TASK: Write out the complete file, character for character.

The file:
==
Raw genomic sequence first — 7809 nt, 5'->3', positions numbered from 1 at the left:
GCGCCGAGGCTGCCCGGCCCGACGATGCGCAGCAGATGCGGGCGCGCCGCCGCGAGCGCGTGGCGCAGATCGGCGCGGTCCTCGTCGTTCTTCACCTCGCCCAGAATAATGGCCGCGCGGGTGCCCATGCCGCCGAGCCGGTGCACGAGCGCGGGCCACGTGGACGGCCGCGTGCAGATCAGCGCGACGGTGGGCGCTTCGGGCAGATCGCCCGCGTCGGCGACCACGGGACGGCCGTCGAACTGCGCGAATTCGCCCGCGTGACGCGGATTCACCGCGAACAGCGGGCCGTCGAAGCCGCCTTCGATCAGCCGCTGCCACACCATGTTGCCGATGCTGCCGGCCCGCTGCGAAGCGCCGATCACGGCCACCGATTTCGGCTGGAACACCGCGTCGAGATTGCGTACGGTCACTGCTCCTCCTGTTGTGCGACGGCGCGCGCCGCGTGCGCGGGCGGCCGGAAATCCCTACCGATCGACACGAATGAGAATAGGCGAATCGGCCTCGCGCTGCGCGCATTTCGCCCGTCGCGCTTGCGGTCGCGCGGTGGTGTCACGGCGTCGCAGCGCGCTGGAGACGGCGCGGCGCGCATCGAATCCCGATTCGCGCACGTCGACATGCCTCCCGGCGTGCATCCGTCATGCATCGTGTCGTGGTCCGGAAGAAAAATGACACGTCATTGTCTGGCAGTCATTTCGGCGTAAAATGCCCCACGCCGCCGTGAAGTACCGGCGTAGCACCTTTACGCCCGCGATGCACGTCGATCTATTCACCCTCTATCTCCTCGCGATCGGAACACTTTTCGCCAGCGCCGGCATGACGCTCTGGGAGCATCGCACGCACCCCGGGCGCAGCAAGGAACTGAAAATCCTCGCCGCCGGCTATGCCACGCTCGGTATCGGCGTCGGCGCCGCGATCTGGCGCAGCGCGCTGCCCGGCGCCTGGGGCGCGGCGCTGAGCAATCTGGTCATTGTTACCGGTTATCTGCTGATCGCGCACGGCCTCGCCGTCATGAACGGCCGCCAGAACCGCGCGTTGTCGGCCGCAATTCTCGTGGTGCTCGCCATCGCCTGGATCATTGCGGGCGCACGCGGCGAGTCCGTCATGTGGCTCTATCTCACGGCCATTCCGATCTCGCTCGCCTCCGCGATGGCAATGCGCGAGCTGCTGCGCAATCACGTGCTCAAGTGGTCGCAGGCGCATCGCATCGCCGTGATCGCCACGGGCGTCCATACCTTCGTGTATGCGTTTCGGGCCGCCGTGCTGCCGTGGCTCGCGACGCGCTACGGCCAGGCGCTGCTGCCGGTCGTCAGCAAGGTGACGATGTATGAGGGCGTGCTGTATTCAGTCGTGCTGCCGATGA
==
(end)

Raw genomic sequence first — 7809 nt, 5'->3', positions numbered from 1 at the left:
GCGCCGAGGCTGCCCGGCCCGACGATGCGCAGCAGATGCGGGCGCGCCGCCGCGAGCGCGTGGCGCAGATCGGCGCGGTCCTCGTCGTTCTTCACCTCGCCCAGAATAATGGCCGCGCGGGTGCCCATGCCGCCGAGCCGGTGCACGAGCGCGGGCCACGTGGACGGCCGCGTGCAGATCAGCGCGACGGTGGGCGCTTCGGGCAGATCGCCCGCGTCGGCGACCACGGGACGGCCGTCGAACTGCGCGAATTCGCCCGCGTGACGCGGATTCACCGCGAACAGCGGGCCGTCGAAGCCGCCTTCGATCAGCCGCTGCCACACCATGTTGCCGATGCTGCCGGCCCGCTGCGAAGCGCCGATCACGGCCACCGATTTCGGCTGGAACACCGCGTCGAGATTGCGTACGGTCACTGCTCCTCCTGTTGTGCGACGGCGCGCGCCGCGTGCGCGGGCGGCCGGAAATCCCTACCGATCGACACGAATGAGAATAGGCGAATCGGCCTCGCGCTGCGCGCATTTCGCCCGTCGCGCTTGCGGTCGCGCGGTGGTGTCACGGCGTCGCAGCGCGCTGGAGACGGCGCGGCGCGCATCGAATCCCGATTCGCGCACGTCGACATGCCTCCCGGCGTGCATCCGTCATGCATCGTGTCGTGGTCCGGAAGAAAAATGACACGTCATTGTCTGGCAGTCATTTCGGCGTAAAATGCCCCACGCCGCCGTGAAGTACCGGCGTAGCACCTTTACGCCCGCGATGCACGTCGATCTATTCACCCTCTATCTCCTCGCGATCGGAACACTTTTCGCCAGCGCCGGCATGACGCTCTGGGAGCATCGCACGCACCCCGGGCGCAGCAAGGAACTGAAAATCCTCGCCGCCGGCTATGCCACGCTCGGTATCGGCGTCGGCGCCGCGATCTGGCGCAGCGCGCTGCCCGGCGCCTGGGGCGCGGCGCTGAGCAATCTGGTCATTGTTACCGGTTATCTGCTGATCGCGCACGGCCTCGCCGTCATGAACGGCCGCCAGAACCGCGCGTTGTCGGCCGCAATTCTCGTGGTGCTCGCCATCGCCTGGATCATTGCGGGCGCACGCGGCGAGTCCGTCATGTGGCTCTATCTCACGGCCATTCCGATCTCGCTCGCCTCCGCGATGGCAATGCGCGAGCTGCTGCGCAATCACGTGCTCAAGTGGTCGCAGGCGCATCGCATCGCCGTGATCGCCACGGGCGTCCATACCTTCGTGTATGCGTTTCGGGCCGCCGTGCTGCCGTGGCTCGCGACGCGCTACGGCCAGGCGCTGCTGCCGGTCGTCAGCAAGGTGACGATGTATGAGGGCGTGCTGTATTCAGTCGTGCTGCCGATGA